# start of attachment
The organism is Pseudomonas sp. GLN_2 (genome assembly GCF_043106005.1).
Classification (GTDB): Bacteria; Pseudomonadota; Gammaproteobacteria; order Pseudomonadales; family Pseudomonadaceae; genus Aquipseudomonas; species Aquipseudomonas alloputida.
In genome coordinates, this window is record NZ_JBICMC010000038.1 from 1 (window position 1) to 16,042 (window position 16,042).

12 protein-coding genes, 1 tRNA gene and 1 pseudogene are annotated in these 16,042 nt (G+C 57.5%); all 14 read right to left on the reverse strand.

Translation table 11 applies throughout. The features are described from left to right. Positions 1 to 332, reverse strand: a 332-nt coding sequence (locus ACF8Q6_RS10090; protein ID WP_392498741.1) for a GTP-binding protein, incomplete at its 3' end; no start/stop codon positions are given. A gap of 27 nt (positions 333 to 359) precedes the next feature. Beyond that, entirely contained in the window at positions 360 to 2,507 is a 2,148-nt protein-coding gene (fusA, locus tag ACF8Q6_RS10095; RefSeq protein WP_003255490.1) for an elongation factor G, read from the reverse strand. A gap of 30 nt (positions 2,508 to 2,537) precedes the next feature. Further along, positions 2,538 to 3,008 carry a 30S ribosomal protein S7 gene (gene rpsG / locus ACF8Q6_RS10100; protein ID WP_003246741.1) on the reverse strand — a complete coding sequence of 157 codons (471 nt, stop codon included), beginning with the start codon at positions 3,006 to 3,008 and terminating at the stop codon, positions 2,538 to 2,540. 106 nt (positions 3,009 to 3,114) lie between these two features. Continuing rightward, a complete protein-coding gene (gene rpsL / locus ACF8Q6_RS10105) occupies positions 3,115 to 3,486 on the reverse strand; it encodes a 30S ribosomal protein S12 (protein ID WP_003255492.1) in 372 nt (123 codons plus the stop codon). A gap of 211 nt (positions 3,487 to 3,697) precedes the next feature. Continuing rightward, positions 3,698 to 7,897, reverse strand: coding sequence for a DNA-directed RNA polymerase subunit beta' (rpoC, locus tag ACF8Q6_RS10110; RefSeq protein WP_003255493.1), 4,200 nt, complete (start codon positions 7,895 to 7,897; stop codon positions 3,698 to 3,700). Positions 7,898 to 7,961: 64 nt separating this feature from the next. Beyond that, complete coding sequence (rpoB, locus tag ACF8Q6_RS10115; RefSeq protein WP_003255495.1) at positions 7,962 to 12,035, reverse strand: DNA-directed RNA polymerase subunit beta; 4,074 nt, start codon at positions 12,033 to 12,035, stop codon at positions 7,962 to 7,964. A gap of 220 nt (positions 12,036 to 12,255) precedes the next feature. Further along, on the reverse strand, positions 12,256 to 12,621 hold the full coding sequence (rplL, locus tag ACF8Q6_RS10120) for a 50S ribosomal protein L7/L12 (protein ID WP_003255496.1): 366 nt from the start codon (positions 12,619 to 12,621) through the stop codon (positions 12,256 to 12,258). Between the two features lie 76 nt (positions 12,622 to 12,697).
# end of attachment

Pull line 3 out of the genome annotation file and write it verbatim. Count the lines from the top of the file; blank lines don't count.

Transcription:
In genome coordinates, this window is record NZ_JBICMC010000038.1 from 1 (window position 1) to 16,042 (window position 16,042).